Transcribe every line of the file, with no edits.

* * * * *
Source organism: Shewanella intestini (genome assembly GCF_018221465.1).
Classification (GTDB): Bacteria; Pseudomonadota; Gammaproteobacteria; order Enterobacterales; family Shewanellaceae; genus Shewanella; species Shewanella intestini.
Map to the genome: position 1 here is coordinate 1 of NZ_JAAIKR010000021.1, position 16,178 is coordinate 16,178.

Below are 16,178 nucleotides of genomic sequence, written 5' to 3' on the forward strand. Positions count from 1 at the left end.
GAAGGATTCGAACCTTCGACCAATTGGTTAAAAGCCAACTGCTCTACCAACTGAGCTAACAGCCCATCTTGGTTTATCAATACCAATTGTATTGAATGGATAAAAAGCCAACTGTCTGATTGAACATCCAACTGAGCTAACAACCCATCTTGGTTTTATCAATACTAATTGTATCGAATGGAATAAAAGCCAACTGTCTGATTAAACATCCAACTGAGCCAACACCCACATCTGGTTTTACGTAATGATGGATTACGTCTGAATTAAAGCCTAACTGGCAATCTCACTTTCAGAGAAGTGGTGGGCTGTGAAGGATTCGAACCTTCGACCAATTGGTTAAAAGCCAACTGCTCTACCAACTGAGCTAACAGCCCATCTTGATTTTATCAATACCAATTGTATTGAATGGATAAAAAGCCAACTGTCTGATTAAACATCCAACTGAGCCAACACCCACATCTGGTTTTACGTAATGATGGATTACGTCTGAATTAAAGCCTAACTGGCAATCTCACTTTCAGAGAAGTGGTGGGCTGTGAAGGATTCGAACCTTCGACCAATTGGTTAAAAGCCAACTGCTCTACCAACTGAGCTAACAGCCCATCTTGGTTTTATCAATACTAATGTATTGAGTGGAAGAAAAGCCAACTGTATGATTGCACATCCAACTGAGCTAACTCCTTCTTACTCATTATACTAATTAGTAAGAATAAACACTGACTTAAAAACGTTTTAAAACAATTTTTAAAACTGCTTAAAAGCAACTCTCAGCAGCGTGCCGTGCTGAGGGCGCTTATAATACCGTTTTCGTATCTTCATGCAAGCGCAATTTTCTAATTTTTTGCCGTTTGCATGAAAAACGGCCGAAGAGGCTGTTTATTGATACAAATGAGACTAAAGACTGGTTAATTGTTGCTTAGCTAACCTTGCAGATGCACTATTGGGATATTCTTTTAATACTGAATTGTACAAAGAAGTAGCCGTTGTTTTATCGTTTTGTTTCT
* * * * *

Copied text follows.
Source organism: Shewanella intestini (genome assembly GCF_018221465.1).
Classification (GTDB): Bacteria; Pseudomonadota; Gammaproteobacteria; order Enterobacterales; family Shewanellaceae; genus Shewanella; species Shewanella intestini.
Map to the genome: position 1 here is coordinate 1 of NZ_JAAIKR010000021.1, position 16,178 is coordinate 16,178.

Below are 16,178 nucleotides of genomic sequence, written 5' to 3' on the forward strand. Positions count from 1 at the left end.
GAAGGATTCGAACCTTCGACCAATTGGTTAAAAGCCAACTGCTCTACCAACTGAGCTAACAGCCCATCTTGGTTTATCAATACCAATTGTATTGAATGGATAAAAAGCCAACTGTCTGATTGAACATCCAACTGAGCTAACAACCCATCTTGGTTTTATCAATACTAATTGTATCGAATGGAATAAAAGCCAACTGTCTGATTAAACATCCAACTGAGCCAACACCCACATCTGGTTTTACGTAATGATGGATTACGTCTGAATTAAAGCCTAACTGGCAATCTCACTTTCAGAGAAGTGGTGGGCTGTGAAGGATTCGAACCTTCGACCAATTGGTTAAAAGCCAACTGCTCTACCAACTGAGCTAACAGCCCATCTTGATTTTATCAATACCAATTGTATTGAATGGATAAAAAGCCAACTGTCTGATTAAACATCCAACTGAGCCAACACCCACATCTGGTTTTACGTAATGATGGATTACGTCTGAATTAAAGCCTAACTGGCAATCTCACTTTCAGAGAAGTGGTGGGCTGTGAAGGATTCGAACCTTCGACCAATTGGTTAAAAGCCAACTGCTCTACCAACTGAGCTAACAGCCCATCTTGGTTTTATCAATACTAATGTATTGAGTGGAAGAAAAGCCAACTGTATGATTGCACATCCAACTGAGCTAACTCCTTCTTACTCATTATACTAATTAGTAAGAATAAACACTGACTTAAAAACGTTTTAAAACAATTTTTAAAACTGCTTAAAAGCAACTCTCAGCAGCGTGCCGTGCTGAGGGCGCTTATAATACCGTTTTCGTATCTTCATGCAAGCGCAATTTTCTAATTTTTTGCCGTTTGCATGAAAAACGGCCGAAGAGGCTGTTTATTGATACAAATGAGACTAAAGACTGGTTAATTGTTGCTTAGCTAACCTTGCAGATGCACTATTGGGATATTCTTTTAATACTGAATTGTACAAAGAAGTAGCCGTTGTTTTATCGTTTTGTTTCT